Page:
Before leaving Northern California, I wanted to get to the Pacific Coast Air Museum (PCAM). Just like running, I enjoy airplanes and their history. The pandemic and moving have taken a toll on our general aviation flights, but it’s always fun to visit museums. Hopefully, we will be able to get back into general aviation again.
History of the Pacific Coast Air Museum (PCAM):
The Pacific Coast Air Museum (PCAM) began in 1990 in the control tower at the Charles M. Schulz-Sonoma County Airport (the current airport it’s at now).
They created an open house on May 26, 1990, to educate the public about private aircraft. For many, it was their first time seeing a small aircraft up close! The open house was so well received they made it an annual event. Now, the Wings over Wine Airshow attracts over 20,000 people! I wish we could have gone.
In the beginning, Pacific Coast Air Museum was just an open house of privately owned airplanes. Later, the PCAM obtained a battered A-26 Invader attack bomber from the World War II era. It was missing several pieces, but it underwent a full restoration.
After that, PCAM began taking in airplanes to show off. Most of the needed restoration was done by Pacific Coast Air Museum volunteers. In 1993, they acquired an F-8U which quickly became one of their most popular exhibits, and put them on the “Bay Area Map.” Now the museum attracts people from all over, whether you are traveling or popping up from the Bay Area.
Since then, the PCAM has acquired many different airplanes, including the F-4C and the F-16N Viper (also known from Topgun).
Their aircraft is primarily military from the Korean War and Vietnam War eras to the modern planes. Some like the T-38 are still flown today. All planes are authentic, and many still have the original engines and nearly complete cockpit. At the museum, they strive to restore and maintain historic aircraft to represent them as authentically as possible.
Not all planes at Pacific Coast Air Museum are military, and they have a Pitts Special Stunt Biplane and S-2A aerial fire fighting tanker. They said some of their airplanes are still used to fight fires now. In addition to airplanes, the Pacific Coast Air Museum also has aviation-related displays, display engines, and all sorts of aviation-related things.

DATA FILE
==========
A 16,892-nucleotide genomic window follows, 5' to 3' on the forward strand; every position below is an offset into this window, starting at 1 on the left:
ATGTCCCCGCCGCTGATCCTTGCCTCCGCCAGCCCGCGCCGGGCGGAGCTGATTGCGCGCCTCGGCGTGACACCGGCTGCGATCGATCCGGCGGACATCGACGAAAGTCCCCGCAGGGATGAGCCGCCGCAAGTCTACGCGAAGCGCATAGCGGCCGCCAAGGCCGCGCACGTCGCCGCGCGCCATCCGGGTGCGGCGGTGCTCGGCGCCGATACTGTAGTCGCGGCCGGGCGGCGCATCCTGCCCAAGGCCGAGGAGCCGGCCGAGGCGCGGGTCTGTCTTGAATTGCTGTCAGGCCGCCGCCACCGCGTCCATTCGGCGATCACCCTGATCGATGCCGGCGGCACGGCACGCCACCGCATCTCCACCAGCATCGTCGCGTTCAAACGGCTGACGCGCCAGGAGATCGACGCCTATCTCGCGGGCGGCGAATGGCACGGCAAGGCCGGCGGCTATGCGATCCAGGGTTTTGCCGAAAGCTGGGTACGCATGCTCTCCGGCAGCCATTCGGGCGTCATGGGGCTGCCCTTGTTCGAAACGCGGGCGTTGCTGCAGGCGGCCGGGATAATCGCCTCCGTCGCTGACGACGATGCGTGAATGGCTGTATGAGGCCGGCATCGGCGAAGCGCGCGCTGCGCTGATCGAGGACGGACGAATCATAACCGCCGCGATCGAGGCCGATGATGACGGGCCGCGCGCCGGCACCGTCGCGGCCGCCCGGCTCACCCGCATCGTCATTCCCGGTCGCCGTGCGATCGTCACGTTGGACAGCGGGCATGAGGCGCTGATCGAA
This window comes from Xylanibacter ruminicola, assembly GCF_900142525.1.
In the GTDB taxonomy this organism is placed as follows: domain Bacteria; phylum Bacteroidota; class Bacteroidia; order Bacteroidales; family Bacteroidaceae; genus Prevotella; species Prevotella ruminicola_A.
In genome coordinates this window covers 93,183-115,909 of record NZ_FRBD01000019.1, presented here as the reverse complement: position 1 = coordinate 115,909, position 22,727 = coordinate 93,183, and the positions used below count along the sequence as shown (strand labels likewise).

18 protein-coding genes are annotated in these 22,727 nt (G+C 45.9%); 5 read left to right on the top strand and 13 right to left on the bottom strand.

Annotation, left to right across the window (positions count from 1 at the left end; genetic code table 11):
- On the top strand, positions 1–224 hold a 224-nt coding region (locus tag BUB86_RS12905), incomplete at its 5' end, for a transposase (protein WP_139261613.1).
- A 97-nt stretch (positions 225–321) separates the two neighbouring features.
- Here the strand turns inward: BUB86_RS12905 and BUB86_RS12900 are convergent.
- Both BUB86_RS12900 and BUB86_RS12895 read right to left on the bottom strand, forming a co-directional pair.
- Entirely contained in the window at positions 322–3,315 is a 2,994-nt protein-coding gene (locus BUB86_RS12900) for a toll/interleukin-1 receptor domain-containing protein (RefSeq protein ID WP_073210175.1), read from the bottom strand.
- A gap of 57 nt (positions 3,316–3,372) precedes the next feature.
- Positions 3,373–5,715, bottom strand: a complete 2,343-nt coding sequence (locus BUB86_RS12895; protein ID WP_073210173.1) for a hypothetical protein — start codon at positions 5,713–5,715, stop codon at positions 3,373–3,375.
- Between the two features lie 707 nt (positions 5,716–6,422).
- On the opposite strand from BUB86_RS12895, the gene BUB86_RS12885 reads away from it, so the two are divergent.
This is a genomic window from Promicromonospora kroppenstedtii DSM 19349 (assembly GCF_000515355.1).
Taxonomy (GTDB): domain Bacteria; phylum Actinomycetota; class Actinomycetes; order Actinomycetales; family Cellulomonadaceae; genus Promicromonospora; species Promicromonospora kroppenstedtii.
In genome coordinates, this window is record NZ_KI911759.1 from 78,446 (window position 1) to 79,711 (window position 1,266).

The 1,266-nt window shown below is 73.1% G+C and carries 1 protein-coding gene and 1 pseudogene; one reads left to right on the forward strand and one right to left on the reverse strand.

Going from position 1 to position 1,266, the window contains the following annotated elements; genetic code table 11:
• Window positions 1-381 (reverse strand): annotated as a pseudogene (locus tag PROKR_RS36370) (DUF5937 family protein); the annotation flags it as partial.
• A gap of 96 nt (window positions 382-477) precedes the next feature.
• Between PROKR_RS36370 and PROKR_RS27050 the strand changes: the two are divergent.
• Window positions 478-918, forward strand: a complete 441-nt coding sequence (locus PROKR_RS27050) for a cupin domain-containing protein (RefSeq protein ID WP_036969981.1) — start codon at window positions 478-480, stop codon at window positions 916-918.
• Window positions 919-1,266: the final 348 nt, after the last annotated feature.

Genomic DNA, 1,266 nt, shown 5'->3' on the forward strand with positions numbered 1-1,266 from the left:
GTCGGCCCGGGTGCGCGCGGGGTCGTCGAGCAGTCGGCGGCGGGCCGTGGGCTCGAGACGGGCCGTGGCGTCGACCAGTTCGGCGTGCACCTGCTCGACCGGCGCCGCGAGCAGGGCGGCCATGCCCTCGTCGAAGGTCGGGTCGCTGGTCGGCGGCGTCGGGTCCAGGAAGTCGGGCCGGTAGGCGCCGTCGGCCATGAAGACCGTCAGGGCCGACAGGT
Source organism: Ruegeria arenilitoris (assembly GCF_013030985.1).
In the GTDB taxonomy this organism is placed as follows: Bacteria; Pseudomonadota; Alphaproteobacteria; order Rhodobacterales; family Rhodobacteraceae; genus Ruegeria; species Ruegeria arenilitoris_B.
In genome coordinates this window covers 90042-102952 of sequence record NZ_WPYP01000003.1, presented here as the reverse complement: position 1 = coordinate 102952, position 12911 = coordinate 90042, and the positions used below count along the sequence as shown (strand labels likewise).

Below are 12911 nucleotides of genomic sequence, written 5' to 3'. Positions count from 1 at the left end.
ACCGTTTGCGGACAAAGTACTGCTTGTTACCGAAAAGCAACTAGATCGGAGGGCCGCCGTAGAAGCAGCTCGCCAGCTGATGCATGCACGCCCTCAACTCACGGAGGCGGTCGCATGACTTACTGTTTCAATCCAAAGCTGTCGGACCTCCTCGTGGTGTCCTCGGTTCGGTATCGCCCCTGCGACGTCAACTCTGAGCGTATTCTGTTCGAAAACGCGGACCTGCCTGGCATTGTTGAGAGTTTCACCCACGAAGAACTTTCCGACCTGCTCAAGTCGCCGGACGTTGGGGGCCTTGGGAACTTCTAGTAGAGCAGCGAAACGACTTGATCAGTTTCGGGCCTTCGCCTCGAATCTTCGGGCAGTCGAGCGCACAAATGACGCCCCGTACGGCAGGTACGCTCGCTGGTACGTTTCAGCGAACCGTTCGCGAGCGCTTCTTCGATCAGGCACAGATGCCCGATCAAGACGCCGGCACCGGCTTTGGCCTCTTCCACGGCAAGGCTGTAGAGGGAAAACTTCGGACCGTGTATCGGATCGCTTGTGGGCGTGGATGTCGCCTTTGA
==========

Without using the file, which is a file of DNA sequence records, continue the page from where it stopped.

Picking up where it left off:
Visiting Pacific Coast Air Museum (PCAM):
The museum is located at the Charles M Schulz – Sonoma County Airport. It’s easy to find off Airport Blvd. on the corner of N. Laughlin Rd. and Becker Blvd.
They open Wednesday-Sunday from 10-4 pm. For adults, it is $10, and for children $5. Active duty military get in free! Parking is easy, and there is plenty of space.
My Experience at Pacific Coast Air Museum (PCAM):
When we went, there were only about 5 parties there. Minus the flight simulator and gift shop, the entire Pacific Coast Air Museum is outdoors, which is nice, especially in “COVID-related times.” We walked around the entire area, and during our time, we saw plenty of larger aircraft taking off from the Charles M Schulz – Sonoma County Airport too.
I didn’t even know Alaska Airlines flew into Charles M Schulz – Sonoma County Airport.
We got to sit in the cockpit of several airplanes that were open, and the volunteers shared all sorts of stories with us. It was fun to interact and chat with the volunteers as well.
We decided not to do the flight simulator (I am fairly certain my spouse has had enough “flight simulators” for one year.
There was also a band playing in the hanger. If you are in the Santa Rosa or North Bay area, I highly suggest checking out the Pacific Coast Air Museum (PCAM), especially if you are a plane lover. It took just over an hour to walk around and see all of the exhibits, and we are glad we did.
Questions for you:
Have you ever been to an airshow or airplane museum?
What is your favorite airplane?